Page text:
Jan. 29 (Bloomberg) -- Natural gas surged to a four-year high in New York as forecasts for tumbling stockpiles during a frigid winter prompted the strongest rally in 19 months.
Gas jumped 10 percent, the biggest percentage gain since June 14, 2012, on the last day of trading for February futures. WSI Corp., an Andover, Massachusetts-based forecaster, said the weather may be colder than usual in most of the contiguous U.S. from Feb. 3 through Feb. 7. A government report tomorrow may show that stockpiles slid 231 billion cubic feet last week, compared with a five-year average drop of 162 billion, according to the median of 15 analyst estimates compiled by Bloomberg.
“It looks like a short squeeze,” said Aaron Calder, an analyst at Gelber & Associates in Houston. “We usually see a flurry of activity toward the end of expiration day, but this is kind of crazy. Traders are pricing in a very cold February, stronger storage withdrawals and concerns about low inventory levels at the end of the winter.”
Natural gas for February delivery jumped 52.4 cents to $5.557 per million British thermal units on the New York Mercantile Exchange, the highest settlement since Jan. 25, 2010. Trading volume was 46 percent above the 100-day average at 2:50 p.m. Prices are up 31 percent this month, heading for a fourth consecutive monthly gain.
The March contract, which becomes the front month tomorrow, climbed 52.4 cents, or 11 percent, to $5.465 per million Btu. March gas traded at a record 90.4 cents above the April contract, compared with 54 cents yesterday.
“It was crazy,” said Cindy Wexler, an independent gas trader on the floor of the New York Mercantile Exchange. “There were people that kept on coming in and coming in. I imagine this was a short squeeze, it had to be. It’s expiration and for the last half an hour you always have a lot of extra volatility.”
March $6.60 calls were the most active options in electronic trading. They were 17 cents higher at 30 cents per million Btu on volume of 3,752 at 2:50 p.m. Calls accounted for 77 percent of trading volume.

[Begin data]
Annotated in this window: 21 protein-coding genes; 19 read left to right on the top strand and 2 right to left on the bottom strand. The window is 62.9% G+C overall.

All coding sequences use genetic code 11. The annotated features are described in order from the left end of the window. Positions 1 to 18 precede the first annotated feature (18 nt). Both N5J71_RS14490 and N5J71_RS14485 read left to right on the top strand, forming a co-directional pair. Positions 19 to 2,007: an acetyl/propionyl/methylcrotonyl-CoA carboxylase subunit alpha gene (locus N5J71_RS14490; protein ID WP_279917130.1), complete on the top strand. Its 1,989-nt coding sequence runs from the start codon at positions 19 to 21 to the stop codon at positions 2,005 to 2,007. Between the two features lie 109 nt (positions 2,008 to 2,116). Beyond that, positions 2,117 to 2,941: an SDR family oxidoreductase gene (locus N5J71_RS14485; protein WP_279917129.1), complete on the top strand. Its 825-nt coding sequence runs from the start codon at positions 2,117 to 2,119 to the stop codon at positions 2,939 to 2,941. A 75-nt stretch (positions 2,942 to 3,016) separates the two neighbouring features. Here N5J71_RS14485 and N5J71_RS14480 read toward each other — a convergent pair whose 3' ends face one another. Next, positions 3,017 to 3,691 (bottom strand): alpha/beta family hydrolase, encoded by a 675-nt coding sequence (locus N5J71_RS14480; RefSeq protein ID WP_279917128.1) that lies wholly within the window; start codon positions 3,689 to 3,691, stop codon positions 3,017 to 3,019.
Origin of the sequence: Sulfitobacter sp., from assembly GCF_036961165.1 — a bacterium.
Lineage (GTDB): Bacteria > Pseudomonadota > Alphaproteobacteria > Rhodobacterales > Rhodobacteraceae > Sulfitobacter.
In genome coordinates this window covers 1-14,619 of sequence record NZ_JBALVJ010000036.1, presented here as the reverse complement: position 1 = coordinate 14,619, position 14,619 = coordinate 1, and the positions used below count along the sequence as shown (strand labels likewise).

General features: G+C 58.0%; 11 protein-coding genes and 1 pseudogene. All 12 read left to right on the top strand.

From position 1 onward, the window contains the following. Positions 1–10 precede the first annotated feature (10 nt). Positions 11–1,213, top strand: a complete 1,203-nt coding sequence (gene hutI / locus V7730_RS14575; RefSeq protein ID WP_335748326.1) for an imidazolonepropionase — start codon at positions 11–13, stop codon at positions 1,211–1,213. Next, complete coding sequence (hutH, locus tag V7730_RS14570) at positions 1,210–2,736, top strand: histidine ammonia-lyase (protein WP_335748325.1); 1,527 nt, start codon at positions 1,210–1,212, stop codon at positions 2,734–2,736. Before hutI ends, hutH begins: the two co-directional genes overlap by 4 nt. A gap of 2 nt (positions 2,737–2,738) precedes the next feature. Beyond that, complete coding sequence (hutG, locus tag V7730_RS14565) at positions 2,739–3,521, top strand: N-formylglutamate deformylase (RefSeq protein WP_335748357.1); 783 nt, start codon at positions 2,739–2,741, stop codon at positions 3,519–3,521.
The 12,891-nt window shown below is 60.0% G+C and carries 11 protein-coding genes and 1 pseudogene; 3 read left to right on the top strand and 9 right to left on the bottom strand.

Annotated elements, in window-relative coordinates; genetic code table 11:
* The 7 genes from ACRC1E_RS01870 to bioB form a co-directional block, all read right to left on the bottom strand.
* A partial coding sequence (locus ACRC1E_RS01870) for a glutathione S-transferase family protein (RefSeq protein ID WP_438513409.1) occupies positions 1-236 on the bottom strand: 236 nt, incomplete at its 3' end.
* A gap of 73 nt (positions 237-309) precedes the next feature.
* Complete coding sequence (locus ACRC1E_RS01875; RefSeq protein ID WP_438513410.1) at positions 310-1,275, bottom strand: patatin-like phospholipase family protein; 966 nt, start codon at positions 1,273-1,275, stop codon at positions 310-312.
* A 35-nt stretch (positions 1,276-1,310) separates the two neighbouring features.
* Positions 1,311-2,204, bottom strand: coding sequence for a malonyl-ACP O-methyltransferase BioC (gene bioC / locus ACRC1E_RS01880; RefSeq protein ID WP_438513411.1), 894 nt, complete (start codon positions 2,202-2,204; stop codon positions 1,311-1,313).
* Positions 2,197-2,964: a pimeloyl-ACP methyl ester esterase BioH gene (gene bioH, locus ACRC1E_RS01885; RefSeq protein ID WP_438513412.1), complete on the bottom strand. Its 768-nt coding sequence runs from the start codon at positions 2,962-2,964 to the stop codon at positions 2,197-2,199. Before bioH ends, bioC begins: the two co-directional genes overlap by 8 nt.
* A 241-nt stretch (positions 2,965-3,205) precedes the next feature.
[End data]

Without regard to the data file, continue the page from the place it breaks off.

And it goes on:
Implied volatility for March at-the-money options was 87.76 percent at 3 p.m., compared with 32.87 percent a month ago.
Gas stockpiles totaled 2.423 trillion cubic feet as of Jan. 17, 13.2 percent below the five-year average and 19.8 percent less than year-earlier supplies, U.S. Energy Information Administration data show. Inventories may drop to 1.1 trillion cubic feet by March 31, according to Mizuho Securities USA Inc., which would be the lowest since 2004.
“The storage number is going to come in pretty big,” said Bob Yawger, director of the futures division at Mizuho Securities USA Inc. in New York. “Inventory levels at the end of the heating season are going to be knocked down even further.”
The weekly report from the EIA, the Energy Department’s statistical arm, is scheduled for release at 10:30 a.m. tomorrow in Washington.
The low in Chicago on Feb. 5 may be 8 degrees Fahrenheit (minus 13 Celsius), 11 less than usual, according to AccuWeather Inc. in State College, Pennsylvania. Boston temperatures may fall to 22 degrees, 1 below normal.
Commodity Weather Group LLC in Bethesda, Maryland, said January is on track to be the coldest month of the 21st century in the contiguous U.S. in terms of gas-weighted heating degree days, a measure of energy demand. About 49 percent of U.S. households use gas for heating, according to the EIA, the Energy Department’s statistical arm.
The number of rigs drilling for gas in the U.S. slid by nine to 356, Baker Hughes Inc. in Houston said Jan. 24. The total was down 18 percent from a year ago.
In his State of the Union address yesterday, President Barack Obama called on Congress to assist his administration in creating shale “growth zones” aimed at ensuring that natural gas extracted using hydraulic fracturing is produced safely while supporting local economies.
Obama said he would “cut red tape” to help states build factories that use natural gas.
“Congress can help by putting people to work building fueling stations that shift more cars and trucks from foreign oil to American natural gas,” he said.
The relative strength index, or RSI, for gas futures jumped to 74.7 from 66.94 yesterday. A number above 70 is seen by some traders as a sell signal, while a number below 30 can be a signal to buy.
--With assistance from Naureen S. Malik in New York. Editors: Bill Banker, Dan Stets